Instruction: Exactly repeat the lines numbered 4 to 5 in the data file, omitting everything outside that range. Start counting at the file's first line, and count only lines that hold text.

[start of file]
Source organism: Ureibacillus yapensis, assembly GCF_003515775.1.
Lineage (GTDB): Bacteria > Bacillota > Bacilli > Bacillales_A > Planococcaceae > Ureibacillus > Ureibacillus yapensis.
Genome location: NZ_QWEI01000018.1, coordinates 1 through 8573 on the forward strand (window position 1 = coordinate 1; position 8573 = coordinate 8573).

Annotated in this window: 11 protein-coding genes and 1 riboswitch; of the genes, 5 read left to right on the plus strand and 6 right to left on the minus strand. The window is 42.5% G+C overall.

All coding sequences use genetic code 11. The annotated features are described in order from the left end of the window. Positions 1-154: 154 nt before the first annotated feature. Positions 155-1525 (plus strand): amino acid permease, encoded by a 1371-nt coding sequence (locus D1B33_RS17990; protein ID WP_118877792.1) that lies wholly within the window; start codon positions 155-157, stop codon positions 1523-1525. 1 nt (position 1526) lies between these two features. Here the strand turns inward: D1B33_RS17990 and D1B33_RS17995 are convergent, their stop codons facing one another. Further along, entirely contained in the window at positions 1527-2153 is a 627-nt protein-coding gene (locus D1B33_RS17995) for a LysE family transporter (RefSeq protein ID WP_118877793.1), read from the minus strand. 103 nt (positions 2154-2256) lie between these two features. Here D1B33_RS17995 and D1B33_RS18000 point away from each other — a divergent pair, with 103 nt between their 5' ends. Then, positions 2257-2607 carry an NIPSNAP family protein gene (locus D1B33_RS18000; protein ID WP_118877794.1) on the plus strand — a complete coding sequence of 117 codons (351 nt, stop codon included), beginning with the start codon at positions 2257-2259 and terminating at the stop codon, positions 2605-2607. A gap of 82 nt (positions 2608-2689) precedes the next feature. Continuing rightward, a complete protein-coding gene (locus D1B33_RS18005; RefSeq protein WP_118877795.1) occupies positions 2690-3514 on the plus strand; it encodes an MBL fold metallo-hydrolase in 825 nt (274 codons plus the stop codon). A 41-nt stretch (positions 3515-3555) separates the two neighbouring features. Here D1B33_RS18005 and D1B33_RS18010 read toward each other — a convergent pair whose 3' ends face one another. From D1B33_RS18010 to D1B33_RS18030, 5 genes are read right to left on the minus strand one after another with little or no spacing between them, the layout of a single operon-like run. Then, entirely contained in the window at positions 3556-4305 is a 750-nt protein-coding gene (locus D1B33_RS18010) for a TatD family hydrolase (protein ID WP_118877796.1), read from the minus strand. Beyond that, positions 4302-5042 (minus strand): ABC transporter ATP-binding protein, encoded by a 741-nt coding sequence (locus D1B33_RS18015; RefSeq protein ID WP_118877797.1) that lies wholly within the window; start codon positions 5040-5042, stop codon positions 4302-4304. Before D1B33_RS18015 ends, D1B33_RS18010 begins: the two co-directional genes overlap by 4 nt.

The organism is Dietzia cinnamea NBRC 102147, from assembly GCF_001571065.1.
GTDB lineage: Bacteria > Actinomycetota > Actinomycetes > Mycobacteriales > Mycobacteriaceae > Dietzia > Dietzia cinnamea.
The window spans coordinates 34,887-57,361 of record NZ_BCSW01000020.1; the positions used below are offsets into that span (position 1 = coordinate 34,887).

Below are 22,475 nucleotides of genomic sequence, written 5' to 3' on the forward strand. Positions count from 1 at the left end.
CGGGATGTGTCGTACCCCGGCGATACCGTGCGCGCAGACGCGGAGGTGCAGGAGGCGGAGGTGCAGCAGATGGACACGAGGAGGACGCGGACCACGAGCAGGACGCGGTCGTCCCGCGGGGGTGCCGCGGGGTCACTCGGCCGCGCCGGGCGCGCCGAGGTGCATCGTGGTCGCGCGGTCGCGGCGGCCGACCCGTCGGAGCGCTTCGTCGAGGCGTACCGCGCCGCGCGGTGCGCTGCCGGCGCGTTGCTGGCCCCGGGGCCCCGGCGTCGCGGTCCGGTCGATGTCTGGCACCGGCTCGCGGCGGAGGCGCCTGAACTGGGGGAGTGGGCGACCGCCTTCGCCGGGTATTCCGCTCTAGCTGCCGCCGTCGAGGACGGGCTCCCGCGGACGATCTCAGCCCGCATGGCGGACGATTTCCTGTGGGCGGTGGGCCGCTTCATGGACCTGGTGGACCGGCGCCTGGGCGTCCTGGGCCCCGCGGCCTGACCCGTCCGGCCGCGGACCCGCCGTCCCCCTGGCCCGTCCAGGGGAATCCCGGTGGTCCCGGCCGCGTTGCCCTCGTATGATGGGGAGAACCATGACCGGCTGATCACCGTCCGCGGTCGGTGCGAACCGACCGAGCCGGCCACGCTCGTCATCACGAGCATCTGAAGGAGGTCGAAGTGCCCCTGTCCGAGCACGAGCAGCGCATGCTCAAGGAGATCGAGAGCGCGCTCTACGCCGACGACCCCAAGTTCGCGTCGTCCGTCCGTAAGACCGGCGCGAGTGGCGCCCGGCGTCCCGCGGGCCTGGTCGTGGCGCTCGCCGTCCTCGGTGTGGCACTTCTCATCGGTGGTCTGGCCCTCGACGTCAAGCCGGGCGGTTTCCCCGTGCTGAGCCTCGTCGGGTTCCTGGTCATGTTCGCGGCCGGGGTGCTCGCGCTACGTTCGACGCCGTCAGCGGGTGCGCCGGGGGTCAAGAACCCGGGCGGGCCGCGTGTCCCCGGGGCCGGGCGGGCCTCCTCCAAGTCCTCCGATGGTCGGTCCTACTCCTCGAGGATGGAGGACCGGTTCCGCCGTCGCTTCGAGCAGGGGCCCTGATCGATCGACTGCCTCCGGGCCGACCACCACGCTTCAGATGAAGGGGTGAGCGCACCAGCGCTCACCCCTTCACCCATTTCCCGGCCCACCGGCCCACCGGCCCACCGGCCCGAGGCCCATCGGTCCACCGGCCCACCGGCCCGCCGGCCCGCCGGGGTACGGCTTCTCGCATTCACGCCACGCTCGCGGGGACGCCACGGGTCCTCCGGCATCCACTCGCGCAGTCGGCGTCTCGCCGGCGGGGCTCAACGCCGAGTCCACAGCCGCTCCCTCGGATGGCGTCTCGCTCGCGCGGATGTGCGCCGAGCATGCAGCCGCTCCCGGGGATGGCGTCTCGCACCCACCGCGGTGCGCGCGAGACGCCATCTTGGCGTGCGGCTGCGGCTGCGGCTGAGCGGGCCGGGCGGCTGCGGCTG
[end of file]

Annotated in this window: 11 protein-coding genes and 1 riboswitch; of the genes, 5 read left to right on the plus strand and 6 right to left on the minus strand. The window is 42.5% G+C overall.

All coding sequences use genetic code 11. The annotated features are described in order from the left end of the window. Positions 1-154: 154 nt before the first annotated feature. Positions 155-1525 (plus strand): amino acid permease, encoded by a 1371-nt coding sequence (locus D1B33_RS17990; protein ID WP_118877792.1) that lies wholly within the window; start codon positions 155-157, stop codon positions 1523-1525. 1 nt (position 1526) lies between these two features. Here the strand turns inward: D1B33_RS17990 and D1B33_RS17995 are convergent, their stop codons facing one another. Further along, entirely contained in the window at positions 1527-2153 is a 627-nt protein-coding gene (locus D1B33_RS17995) for a LysE family transporter (RefSeq protein ID WP_118877793.1), read from the minus strand. 103 nt (positions 2154-2256) lie between these two features. Here D1B33_RS17995 and D1B33_RS18000 point away from each other — a divergent pair, with 103 nt between their 5' ends. Then, positions 2257-2607 carry an NIPSNAP family protein gene (locus D1B33_RS18000; protein ID WP_118877794.1) on the plus strand — a complete coding sequence of 117 codons (351 nt, stop codon included), beginning with the start codon at positions 2257-2259 and terminating at the stop codon, positions 2605-2607. A gap of 82 nt (positions 2608-2689) precedes the next feature. Continuing rightward, a complete protein-coding gene (locus D1B33_RS18005; RefSeq protein WP_118877795.1) occupies positions 2690-3514 on the plus strand; it encodes an MBL fold metallo-hydrolase in 825 nt (274 codons plus the stop codon). A 41-nt stretch (positions 3515-3555) separates the two neighbouring features. Here D1B33_RS18005 and D1B33_RS18010 read toward each other — a convergent pair whose 3' ends face one another. From D1B33_RS18010 to D1B33_RS18030, 5 genes are read right to left on the minus strand one after another with little or no spacing between them, the layout of a single operon-like run. Then, entirely contained in the window at positions 3556-4305 is a 750-nt protein-coding gene (locus D1B33_RS18010) for a TatD family hydrolase (protein ID WP_118877796.1), read from the minus strand. Beyond that, positions 4302-5042 (minus strand): ABC transporter ATP-binding protein, encoded by a 741-nt coding sequence (locus D1B33_RS18015; RefSeq protein ID WP_118877797.1) that lies wholly within the window; start codon positions 5040-5042, stop codon positions 4302-4304. Before D1B33_RS18015 ends, D1B33_RS18010 begins: the two co-directional genes overlap by 4 nt.